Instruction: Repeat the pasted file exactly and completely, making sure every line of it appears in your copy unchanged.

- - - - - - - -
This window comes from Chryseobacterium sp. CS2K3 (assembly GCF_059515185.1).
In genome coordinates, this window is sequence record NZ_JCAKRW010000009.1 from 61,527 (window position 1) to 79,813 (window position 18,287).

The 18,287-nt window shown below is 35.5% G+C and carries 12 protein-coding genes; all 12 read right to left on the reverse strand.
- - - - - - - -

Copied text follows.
This window comes from Chryseobacterium sp. CS2K3 (assembly GCF_059515185.1).
In genome coordinates, this window is sequence record NZ_JCAKRW010000009.1 from 61,527 (window position 1) to 79,813 (window position 18,287).

The 18,287-nt window shown below is 35.5% G+C and carries 12 protein-coding genes; all 12 read right to left on the reverse strand.